Wednesday, August 10, 2011


I don't know what possessed me Monday evening but I suddenly had a hankering for good old bulalo. Among my favorite bulalohans are Sosing's Carineria on Dian and Zobel Roxas in Makati City, Hoseña's on Libertad, Mandaluyong City, Rose & Grace in Batangas and Sta. Rosa, Laguna, Diners in Tagaytay City, Aviles in Laguna, Abuhan in Cebu City and R&J on Boni, Mandaluyong City. R&J was the closest to me at the time of my craving so R&J it was.

This place is an in-your-face carinderia so sosyal types need not go. Sit at will upon arrival, and watch the PBA on two 23-inch tube TVs and listen - whether you'd care to or not - to a dissonant karaoke singer while perusing the menu. I have never tried anything else at R&J so I settled for the Special Bulalo and a cup of rice. My order arrived faster than I could say "UTAK!" There it sat, a huge bowl of broth, in which a few leaves of pechay swam, along with a good-sized piece of shank and generous hunks of tender beef. Perfect with your self-made sawsawan (dipping sauce) of patis (fish sauce), kalamansi (Philippine lime) and chili. 

The broth was perfectly hot, with a dark sediment made up of boiled meat. I found the broth too salty, but the top note of onion was perfect. Now to the meat of the matter: the utak or the marrow.

Growing up in a beef-centric household, bulalo or nilat-ang baka (literally, tenderized beef), was a staple on our table. Mom always made sure that there was enough shank to go around, and part of the fun of partaking of this treat was the many ways by which the utok (literally, brain, but referring in this case to the marrow) would be extracted. Lucky was the family member who got a shank that was cut through on both ends because all he needed to do was to blow that utok out from one hole through the other. If only one end was cut through, then the utok would be extracted using the narrow handle of a teaspoon.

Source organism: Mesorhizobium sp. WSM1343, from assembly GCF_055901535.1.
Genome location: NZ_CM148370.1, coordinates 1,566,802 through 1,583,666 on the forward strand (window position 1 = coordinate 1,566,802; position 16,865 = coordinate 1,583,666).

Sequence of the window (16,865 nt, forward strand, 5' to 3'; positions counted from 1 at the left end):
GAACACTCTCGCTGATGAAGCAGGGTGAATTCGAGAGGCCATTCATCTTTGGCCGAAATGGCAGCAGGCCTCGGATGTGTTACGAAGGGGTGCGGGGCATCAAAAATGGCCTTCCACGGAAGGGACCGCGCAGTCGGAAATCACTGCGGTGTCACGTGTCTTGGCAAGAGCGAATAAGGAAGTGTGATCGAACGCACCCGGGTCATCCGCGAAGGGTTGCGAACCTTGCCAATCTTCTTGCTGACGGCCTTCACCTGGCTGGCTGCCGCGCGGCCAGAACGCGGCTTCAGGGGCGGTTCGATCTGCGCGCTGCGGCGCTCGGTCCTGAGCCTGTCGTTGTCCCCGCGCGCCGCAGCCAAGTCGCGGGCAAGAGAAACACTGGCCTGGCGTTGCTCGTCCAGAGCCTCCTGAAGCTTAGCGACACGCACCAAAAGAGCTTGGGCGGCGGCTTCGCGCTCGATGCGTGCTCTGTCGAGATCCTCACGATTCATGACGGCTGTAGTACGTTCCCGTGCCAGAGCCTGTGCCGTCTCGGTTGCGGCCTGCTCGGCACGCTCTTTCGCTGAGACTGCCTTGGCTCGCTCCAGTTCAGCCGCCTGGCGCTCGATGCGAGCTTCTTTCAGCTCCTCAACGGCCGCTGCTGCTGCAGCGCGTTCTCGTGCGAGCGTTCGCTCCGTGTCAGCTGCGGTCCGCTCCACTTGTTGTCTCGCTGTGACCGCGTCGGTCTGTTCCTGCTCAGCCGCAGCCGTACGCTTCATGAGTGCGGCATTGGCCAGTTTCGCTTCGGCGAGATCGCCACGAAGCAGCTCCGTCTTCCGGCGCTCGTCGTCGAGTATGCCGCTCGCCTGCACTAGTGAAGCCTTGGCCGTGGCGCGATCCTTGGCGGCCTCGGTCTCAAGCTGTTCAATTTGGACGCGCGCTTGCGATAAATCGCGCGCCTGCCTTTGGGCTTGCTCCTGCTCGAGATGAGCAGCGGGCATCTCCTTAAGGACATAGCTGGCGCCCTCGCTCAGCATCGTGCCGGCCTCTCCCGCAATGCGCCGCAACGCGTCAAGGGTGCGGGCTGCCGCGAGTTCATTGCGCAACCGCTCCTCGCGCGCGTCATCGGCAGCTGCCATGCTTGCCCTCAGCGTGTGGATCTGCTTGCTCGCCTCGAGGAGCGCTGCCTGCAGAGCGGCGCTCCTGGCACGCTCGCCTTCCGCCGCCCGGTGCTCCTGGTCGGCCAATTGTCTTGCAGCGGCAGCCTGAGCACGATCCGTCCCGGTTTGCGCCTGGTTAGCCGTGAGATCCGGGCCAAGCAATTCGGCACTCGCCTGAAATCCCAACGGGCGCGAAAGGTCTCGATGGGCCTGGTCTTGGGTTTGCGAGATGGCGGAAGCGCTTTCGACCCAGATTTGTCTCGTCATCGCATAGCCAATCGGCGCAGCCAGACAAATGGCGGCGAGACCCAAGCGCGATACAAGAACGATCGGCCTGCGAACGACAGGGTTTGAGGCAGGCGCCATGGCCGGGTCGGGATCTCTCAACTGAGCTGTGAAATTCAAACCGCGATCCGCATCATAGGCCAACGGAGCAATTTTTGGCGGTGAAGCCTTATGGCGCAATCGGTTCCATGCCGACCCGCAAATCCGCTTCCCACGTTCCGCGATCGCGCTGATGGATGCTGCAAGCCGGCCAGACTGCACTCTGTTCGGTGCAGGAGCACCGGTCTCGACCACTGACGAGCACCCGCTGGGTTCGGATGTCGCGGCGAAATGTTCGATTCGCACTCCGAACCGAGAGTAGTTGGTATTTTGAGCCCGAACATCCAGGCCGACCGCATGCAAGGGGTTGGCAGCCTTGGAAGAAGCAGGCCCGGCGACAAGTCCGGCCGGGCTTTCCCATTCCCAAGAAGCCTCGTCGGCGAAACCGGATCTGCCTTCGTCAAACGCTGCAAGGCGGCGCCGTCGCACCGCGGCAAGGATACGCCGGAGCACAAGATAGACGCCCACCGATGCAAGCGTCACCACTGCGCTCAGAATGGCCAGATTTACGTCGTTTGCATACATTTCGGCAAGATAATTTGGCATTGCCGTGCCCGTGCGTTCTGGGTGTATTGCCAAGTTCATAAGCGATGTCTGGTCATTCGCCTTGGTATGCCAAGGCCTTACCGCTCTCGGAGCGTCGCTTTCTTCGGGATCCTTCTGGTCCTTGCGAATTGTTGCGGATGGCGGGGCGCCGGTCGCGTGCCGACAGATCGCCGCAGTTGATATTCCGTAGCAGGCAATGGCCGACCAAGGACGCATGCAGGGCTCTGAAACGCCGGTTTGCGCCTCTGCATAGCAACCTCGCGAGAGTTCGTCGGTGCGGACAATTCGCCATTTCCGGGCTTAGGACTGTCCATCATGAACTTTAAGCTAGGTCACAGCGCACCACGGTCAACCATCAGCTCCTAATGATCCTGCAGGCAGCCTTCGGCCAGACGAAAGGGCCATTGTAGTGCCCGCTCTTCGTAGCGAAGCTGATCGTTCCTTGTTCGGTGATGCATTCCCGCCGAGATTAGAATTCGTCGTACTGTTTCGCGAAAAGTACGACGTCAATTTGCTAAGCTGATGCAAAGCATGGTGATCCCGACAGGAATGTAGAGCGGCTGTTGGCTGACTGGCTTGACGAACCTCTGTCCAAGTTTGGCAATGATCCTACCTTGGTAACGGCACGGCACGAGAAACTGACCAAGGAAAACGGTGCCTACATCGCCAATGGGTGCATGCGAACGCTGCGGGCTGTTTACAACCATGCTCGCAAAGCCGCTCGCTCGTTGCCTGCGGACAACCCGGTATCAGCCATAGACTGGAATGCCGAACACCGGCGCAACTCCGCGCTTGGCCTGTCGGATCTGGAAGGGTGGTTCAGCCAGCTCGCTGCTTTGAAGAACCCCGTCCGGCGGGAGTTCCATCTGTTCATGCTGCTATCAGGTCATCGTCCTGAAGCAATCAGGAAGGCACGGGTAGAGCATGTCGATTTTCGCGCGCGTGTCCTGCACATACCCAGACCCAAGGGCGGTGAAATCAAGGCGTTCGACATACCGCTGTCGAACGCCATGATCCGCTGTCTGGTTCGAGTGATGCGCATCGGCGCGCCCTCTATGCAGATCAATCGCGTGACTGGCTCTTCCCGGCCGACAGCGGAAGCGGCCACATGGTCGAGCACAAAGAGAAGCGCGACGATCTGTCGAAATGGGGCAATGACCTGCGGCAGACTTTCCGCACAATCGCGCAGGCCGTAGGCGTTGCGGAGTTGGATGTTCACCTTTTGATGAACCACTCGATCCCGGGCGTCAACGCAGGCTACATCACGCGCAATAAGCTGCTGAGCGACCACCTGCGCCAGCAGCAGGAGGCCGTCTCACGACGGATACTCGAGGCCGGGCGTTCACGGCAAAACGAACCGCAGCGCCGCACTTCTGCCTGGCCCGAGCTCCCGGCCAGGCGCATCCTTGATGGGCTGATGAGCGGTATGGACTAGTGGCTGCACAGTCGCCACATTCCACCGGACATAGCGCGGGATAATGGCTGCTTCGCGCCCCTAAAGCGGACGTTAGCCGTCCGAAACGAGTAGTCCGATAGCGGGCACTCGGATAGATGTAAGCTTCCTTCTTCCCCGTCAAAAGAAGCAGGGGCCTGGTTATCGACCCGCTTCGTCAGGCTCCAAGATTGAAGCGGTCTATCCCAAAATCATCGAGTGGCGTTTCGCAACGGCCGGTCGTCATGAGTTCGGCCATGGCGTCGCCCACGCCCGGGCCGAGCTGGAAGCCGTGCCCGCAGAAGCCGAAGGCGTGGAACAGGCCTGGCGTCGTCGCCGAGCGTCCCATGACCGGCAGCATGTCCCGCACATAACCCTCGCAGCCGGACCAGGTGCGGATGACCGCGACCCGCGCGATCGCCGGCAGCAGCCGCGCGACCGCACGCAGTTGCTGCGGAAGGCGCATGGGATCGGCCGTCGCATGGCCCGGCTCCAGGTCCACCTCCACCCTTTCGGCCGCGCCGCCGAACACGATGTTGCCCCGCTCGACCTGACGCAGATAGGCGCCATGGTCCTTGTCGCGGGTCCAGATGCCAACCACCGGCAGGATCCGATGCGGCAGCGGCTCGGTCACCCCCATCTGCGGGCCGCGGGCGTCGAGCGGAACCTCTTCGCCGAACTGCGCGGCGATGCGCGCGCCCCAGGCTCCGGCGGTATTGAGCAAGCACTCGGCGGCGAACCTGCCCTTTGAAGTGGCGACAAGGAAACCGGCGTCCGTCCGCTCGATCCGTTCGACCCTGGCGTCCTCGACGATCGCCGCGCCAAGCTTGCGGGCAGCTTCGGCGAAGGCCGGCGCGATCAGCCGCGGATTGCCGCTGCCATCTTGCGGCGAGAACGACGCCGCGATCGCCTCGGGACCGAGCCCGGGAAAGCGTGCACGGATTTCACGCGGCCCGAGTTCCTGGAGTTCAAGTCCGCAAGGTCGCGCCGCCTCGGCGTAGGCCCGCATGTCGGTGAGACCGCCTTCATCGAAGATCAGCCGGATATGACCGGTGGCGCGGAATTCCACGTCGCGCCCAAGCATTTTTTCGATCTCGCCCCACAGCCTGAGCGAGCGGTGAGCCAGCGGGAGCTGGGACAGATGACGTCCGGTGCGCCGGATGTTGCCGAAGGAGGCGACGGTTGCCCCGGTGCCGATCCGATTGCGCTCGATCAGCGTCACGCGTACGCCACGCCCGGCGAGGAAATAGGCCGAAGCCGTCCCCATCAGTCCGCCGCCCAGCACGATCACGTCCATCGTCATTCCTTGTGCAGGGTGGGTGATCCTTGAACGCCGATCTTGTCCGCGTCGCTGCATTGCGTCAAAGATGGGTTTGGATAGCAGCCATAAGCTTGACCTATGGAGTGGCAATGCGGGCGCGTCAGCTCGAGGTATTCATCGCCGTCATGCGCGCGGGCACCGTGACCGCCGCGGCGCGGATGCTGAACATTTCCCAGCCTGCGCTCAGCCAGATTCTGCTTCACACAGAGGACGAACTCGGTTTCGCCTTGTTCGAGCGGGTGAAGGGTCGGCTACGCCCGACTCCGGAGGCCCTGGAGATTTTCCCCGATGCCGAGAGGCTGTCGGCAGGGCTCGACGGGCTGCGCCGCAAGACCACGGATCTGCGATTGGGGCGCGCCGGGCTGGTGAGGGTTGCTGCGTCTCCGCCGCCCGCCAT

My shank that evening was cut through on both ends, and was about 4 inches long. It was utok heaven. Pouring some broth over the extracted utok and eschewing any dip, I cut of a bit and slowly made it melt in my mouth. Butter. Beef fat. Cream. A bit of caramel. Those were the flavors I thought I got from that first bite. Then I thought of my 49-year old body and what that delightful 4-inch utok was doing to it. Oh well, what are ampalaya and doctors for.

Utok and rice and bulalo broth. Heaven on a plate.

I am looking forward to going home to Ozamiz and partaking of my Mom's unique take on nilat-ang baka. She makes it with "veal," with thinner shanks, with the broth made thick with gabi and sour from some overripe tomatoes. Ginger and onion tops off the broth components. The utok may be thinner, but that's not really a bad thing.

R&J BULALO is a 24-hour carinderia on Boni Avenue, right beside/behind the Petron Gasoline Station across the Mandaluyong City Hall on Maysilo Circle. No reservations are taken, and food can be ordered to go. But hey. Why deprive yourself of the experience of watching a current basketball game on retro TV while the next table is full of karaoke krays singing Celine Dion's discography away. Badly.

1 comment:

anonymous paul said...

omg. that is one big quivering piece of marrow. the weather of late just calls for bulalo!


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